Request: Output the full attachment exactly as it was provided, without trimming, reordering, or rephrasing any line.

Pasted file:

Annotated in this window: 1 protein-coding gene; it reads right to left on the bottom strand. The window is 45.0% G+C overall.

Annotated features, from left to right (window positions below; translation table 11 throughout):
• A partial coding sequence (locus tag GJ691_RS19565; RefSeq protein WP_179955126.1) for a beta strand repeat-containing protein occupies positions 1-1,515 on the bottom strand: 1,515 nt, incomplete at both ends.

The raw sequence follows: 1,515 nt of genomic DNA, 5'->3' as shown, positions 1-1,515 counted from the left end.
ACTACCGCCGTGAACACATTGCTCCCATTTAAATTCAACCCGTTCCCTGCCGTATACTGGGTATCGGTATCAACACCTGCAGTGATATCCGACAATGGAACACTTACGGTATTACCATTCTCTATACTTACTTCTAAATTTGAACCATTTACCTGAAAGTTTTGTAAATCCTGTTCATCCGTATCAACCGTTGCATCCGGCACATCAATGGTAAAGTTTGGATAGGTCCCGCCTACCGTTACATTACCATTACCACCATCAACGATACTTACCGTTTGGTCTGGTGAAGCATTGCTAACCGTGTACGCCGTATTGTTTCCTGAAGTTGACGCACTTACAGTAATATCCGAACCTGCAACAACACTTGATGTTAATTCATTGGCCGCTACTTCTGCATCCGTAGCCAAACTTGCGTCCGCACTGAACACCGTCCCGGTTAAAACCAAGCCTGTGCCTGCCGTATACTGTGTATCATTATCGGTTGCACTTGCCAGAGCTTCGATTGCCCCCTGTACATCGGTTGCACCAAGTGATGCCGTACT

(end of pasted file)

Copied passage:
Annotated in this window: 1 protein-coding gene; it reads right to left on the bottom strand. The window is 45.0% G+C overall.

Annotated features, from left to right (window positions below; translation table 11 throughout):
• A partial coding sequence (locus tag GJ691_RS19565; RefSeq protein WP_179955126.1) for a beta strand repeat-containing protein occupies positions 1-1,515 on the bottom strand: 1,515 nt, incomplete at both ends.

The raw sequence follows: 1,515 nt of genomic DNA, 5'->3' as shown, positions 1-1,515 counted from the left end.
ACTACCGCCGTGAACACATTGCTCCCATTTAAATTCAACCCGTTCCCTGCCGTATACTGGGTATCGGTATCAACACCTGCAGTGATATCCGACAATGGAACACTTACGGTATTACCATTCTCTATACTTACTTCTAAATTTGAACCATTTACCTGAAAGTTTTGTAAATCCTGTTCATCCGTATCAACCGTTGCATCCGGCACATCAATGGTAAAGTTTGGATAGGTCCCGCCTACCGTTACATTACCATTACCACCATCAACGATACTTACCGTTTGGTCTGGTGAAGCATTGCTAACCGTGTACGCCGTATTGTTTCCTGAAGTTGACGCACTTACAGTAATATCCGAACCTGCAACAACACTTGATGTTAATTCATTGGCCGCTACTTCTGCATCCGTAGCCAAACTTGCGTCCGCACTGAACACCGTCCCGGTTAAAACCAAGCCTGTGCCTGCCGTATACTGTGTATCATTATCGGTTGCACTTGCCAGAGCTTCGATTGCCCCCTGTACATCGGTTGCACCAAGTGATGCCGTACT